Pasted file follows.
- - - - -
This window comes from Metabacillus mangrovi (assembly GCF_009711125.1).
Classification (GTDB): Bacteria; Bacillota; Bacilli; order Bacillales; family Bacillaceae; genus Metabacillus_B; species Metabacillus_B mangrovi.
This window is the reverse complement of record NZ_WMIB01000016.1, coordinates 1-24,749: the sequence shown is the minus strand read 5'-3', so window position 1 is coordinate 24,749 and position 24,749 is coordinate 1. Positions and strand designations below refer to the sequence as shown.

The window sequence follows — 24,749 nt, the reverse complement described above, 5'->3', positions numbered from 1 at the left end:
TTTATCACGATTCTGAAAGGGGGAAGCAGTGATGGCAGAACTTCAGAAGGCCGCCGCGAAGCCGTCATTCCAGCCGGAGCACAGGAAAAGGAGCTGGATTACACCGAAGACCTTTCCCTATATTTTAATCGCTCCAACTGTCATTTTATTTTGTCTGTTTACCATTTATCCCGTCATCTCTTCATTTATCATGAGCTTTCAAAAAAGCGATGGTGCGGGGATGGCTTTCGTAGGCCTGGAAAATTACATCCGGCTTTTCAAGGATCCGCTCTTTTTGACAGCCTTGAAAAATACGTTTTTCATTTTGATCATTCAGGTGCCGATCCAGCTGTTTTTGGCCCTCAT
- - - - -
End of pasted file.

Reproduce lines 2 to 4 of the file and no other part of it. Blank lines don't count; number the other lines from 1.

Classification (GTDB): Bacteria; Bacillota; Bacilli; order Bacillales; family Bacillaceae; genus Metabacillus_B; species Metabacillus_B mangrovi.
This window is the reverse complement of record NZ_WMIB01000016.1, coordinates 1-24,749: the sequence shown is the minus strand read 5'-3', so window position 1 is coordinate 24,749 and position 24,749 is coordinate 1. Positions and strand designations below refer to the sequence as shown.

The window sequence follows — 24,749 nt, the reverse complement described above, 5'->3', positions numbered from 1 at the left end: